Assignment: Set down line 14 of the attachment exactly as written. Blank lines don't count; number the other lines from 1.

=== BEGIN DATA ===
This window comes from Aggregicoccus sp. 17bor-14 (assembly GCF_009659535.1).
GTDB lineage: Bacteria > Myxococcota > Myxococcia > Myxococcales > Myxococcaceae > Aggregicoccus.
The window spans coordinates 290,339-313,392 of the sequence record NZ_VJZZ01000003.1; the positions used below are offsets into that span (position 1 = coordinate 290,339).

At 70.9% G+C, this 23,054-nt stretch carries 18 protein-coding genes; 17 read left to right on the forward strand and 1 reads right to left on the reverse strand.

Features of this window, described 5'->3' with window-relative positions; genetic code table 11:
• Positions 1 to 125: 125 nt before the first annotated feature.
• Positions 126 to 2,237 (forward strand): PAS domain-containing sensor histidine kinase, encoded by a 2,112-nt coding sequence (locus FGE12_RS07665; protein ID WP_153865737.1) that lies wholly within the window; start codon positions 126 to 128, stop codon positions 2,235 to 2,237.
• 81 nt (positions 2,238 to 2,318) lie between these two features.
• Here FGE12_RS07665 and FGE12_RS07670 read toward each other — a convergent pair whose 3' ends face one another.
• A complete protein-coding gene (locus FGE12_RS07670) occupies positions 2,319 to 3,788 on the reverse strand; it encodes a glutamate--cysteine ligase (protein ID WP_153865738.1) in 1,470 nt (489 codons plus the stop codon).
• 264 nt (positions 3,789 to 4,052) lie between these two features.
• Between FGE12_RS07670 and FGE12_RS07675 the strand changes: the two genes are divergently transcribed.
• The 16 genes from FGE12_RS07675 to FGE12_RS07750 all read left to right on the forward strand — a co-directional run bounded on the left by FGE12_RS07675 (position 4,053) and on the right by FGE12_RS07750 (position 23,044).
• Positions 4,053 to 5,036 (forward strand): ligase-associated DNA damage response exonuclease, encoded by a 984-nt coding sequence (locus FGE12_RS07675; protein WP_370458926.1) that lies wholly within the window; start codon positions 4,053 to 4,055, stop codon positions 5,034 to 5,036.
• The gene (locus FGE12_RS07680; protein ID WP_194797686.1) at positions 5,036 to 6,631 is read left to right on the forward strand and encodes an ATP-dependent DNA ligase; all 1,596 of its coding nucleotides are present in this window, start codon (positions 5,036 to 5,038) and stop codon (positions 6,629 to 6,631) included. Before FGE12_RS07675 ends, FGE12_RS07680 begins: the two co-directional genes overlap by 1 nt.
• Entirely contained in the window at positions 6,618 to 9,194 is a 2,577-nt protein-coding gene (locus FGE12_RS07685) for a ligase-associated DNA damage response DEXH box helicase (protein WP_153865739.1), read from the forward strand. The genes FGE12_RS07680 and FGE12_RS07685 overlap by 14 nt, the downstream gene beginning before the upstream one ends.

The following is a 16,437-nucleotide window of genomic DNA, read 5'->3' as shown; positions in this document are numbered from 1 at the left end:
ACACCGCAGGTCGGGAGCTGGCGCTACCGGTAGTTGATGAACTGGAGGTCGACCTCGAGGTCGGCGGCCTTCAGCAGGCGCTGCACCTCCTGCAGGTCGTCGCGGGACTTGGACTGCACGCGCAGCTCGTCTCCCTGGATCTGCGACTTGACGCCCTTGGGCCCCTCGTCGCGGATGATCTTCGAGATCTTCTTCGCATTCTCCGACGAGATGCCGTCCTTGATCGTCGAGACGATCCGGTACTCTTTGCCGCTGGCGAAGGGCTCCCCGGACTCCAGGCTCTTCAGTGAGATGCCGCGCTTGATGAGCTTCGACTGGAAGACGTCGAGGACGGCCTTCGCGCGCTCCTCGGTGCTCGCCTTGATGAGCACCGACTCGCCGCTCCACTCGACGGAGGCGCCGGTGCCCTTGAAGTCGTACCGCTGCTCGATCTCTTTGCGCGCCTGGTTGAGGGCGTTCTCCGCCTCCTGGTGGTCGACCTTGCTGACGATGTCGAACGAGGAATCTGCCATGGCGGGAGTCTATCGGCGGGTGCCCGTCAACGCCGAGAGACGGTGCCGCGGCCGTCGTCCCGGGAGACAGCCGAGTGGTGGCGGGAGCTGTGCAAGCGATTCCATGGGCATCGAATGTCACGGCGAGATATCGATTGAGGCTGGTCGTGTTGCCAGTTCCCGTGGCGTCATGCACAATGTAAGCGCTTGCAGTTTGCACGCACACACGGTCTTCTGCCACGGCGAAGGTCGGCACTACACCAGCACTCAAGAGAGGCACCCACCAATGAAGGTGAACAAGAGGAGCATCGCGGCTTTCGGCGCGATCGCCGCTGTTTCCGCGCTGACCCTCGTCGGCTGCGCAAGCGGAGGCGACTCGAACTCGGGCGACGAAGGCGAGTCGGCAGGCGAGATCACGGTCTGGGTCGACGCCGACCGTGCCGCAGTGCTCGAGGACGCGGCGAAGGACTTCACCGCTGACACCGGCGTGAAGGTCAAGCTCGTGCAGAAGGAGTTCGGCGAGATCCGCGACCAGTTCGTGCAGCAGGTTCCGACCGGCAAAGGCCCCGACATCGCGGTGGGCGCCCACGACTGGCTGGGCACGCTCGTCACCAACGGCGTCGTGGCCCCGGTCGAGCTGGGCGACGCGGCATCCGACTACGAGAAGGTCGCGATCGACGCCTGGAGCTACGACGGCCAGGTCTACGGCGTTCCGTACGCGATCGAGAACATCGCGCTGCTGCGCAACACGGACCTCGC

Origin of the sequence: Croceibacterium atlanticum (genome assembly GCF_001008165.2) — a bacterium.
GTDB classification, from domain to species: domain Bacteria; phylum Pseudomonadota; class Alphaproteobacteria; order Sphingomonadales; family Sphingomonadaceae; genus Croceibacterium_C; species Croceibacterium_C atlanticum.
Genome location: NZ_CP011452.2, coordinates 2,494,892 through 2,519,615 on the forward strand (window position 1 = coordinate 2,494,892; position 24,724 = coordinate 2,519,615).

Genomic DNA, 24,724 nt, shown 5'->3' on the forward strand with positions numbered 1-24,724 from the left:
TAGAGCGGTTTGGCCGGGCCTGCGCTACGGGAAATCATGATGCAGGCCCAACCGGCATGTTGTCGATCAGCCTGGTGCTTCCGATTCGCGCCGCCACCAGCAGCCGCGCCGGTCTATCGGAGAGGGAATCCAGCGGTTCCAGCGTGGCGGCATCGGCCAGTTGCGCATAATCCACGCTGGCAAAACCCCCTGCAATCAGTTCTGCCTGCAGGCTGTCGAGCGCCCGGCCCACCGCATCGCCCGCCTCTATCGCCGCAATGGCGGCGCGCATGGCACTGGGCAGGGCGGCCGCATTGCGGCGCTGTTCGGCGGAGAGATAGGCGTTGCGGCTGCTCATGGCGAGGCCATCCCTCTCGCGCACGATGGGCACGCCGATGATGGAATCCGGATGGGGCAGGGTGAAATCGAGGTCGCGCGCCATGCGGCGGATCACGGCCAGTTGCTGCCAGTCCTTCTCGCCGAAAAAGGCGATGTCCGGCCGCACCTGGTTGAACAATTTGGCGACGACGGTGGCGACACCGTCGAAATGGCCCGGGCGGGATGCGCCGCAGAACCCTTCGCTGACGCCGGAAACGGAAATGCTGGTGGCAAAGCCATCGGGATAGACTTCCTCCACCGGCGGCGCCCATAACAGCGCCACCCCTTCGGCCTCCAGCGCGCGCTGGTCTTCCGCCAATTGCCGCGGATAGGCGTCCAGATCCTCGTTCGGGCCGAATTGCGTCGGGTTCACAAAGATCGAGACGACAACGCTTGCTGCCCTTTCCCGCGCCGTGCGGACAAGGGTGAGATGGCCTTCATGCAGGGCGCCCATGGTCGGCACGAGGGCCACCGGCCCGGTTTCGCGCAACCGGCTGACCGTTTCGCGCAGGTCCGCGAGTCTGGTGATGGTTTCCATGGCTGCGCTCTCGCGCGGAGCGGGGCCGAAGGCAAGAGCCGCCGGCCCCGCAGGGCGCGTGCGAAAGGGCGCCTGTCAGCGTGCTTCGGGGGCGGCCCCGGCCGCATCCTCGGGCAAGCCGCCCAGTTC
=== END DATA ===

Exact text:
• Positions 4,053 to 5,036 (forward strand): ligase-associated DNA damage response exonuclease, encoded by a 984-nt coding sequence (locus FGE12_RS07675; protein WP_370458926.1) that lies wholly within the window; start codon positions 4,053 to 4,055, stop codon positions 5,034 to 5,036.